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North Carroll High School's Collin Gray and Brice Hardesty run the skateboarding business and website goblinskate.com.

North Carroll High School students Collin Gray and Brice Hardesty are two friends who share a passion for skateboarding.

They have turned their love of the activity into a business called Goblin Skate, which earned them a spot as finalists in the second annual Carroll County Public Schools Business Challenge, administered by the Carroll County Chamber of Commerce. They will compete against nine other finalists from high schools in the county at Winters Mill High School on April 29.

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Gray and Hardesty were chosen from five teams that competed at North Carroll High, and they won a $1,000 prize, with money donated from businesses in the community. Second- and third-place winners won $500 each.

Susan Getty, career connections coordinator at the school, said it was their passion, dedication and organization that won Gray and Hardesty first place in the competition.

"This was a stiff competition, which probably helped them," Getty said. "They had to be top-notch."

When they realized that finding skateboarding equipment such as boards, skate decks, wheels and clothing was tough in rural Carroll County, they decided to create an online company to fill that need. They have already created a website where customized skateboarding equipment such as T-shirts, skateboard decks and stickers can be purchased, at goblinskate.com.

"I was thinking to myself — I can't be a pro skateboarder because I'm too old and I started too late, so this is my way of giving back to the skateboarding community," said Gray, a 16-year-old junior, of Hampstead. "Action sports is kind of new as a whole, and we want to see more and more people skateboarding or getting into action sports whether that be skydiving or bicycling."

The friends said they currently sell skateboard decks, which break often and have to be replaced. Gray said the decks are purchased from a supplier in Las Vegas who makes seven-ply, hardrock maple skateboard decks and silk screens images on top of them with graphics they draw.

"We hope to expand into all aspects like wheels, trucks and shoes," Gray said.

Hardesty said they will set themselves apart from the competition by tailoring their products to their customers' needs. For example, if a customer sends in a piece of artwork, they will put it on a T-shirt.

Collin explained that, in skateboard terms, they are "very raw."

"We're very into skateboarding — we want to get back to the roots of skateboarding and get rid of these corporate sponsorships," he said.

Skate decks cost about $14.25 to manufacture, and they sell them for about $30, Hardesty said.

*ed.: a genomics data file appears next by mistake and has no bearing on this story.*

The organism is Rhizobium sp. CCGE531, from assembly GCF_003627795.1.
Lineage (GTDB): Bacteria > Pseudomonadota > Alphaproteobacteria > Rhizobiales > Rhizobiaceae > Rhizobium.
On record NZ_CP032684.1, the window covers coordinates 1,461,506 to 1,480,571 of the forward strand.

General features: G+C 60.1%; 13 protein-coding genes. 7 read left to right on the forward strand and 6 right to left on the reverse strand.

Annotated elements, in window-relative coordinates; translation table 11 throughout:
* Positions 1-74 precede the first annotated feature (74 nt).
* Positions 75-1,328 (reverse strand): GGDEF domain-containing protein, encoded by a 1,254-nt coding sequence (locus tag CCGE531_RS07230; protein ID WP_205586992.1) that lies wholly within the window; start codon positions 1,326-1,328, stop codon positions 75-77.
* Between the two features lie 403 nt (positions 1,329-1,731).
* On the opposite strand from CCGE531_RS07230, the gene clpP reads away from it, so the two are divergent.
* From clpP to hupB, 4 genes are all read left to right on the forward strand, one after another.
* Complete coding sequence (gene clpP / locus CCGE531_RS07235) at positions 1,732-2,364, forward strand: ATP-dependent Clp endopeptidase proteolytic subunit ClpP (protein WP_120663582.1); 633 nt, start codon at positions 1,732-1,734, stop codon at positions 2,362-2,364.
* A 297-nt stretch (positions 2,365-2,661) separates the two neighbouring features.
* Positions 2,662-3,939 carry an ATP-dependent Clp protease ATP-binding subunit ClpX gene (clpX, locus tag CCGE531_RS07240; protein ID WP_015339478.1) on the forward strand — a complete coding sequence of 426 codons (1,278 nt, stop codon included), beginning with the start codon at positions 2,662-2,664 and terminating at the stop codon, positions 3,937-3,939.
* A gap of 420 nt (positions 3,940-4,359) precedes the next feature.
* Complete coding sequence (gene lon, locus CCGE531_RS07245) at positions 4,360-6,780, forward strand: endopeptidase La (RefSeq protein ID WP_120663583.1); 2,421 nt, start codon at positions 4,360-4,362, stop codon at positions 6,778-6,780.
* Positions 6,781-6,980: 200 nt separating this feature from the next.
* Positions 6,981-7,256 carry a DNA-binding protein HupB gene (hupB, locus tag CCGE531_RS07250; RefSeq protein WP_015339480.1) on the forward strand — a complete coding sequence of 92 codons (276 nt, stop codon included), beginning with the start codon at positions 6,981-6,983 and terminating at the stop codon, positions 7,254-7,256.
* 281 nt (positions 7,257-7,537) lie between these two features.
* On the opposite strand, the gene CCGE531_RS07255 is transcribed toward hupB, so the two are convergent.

They are taking the $1,000 they won in prize money and putting it back into their business, which they started before the competition.

Gray said his father, Chris Gray, helped them build their website, so their startup costs were low.

Collin Gray said he has learned the importance of planning and being organized by participating in the competition.

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"Now that we have a bigger fan base, we have to build structure and keep everything organized," Gray said.

Both Gray and Hardesty take business classes at North Carroll High.

Although there is no business requirement, there is a financial literacy requirement in Maryland for graduation.

A series of five business courses are offered in the county are available in subjects that include accounting, administrative services, business administration and management, marketing and financial services. Other business elective classes include business communications and keyboarding, managing personal finances using Microsoft Excel, business law and an internship class.

"The school system offers so many opportunities for them," Getty said. "The reason I like these students as the winners are they take advantage of opportunities available to them."

Hardesty, a senior, plans to attend Carroll Community College next year. Gray said he also plans to attend Carroll Community College when he graduates.

Both said they plan to continue to building their skateboard business.

"The sky's the limit — we're looking to be the next Vans; we're looking to be the next super manufacturer of skateboards," Gray said.

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twitter.com/LaurenLoricchio

Part 1 of a 10-part series

April 19: Katie Allen with The Chill-Out

April 20: Lauren Bishop with Damp Out & Co.

April 21: Emma Rogers and Sarah Jacobs with SPAtaneous

April 22: Chintan Jani with ShopNav

April 23: Erica Dobrochowski with Comfort Buddies

April 24: Matthew Bosley with Colossal Waffles

April 25: Angela Himmelberg with Brace Yourself

Today: Collin Gray and Brice Hardesty with Goblin Skate

April 27: Kedric Hart with K-TECH

April 28: Mia Romeo with Sapore de TapasIf you go

If you go

What: Carroll County Public Schools Business Challenge

Where: Winters Mill High School, 560 Gorsuch Road, Westminster

When: 6 to 8:30 p.m. Wednesday, April 29

Cost: Tickets for Carroll County teachers and students are $5 in advance, $8 at the door. Tickets for non-Carroll County teachers and students are $10 in advance and $15 at the door.

Online: ccpsbizchallenge2015.startuplocal.biz

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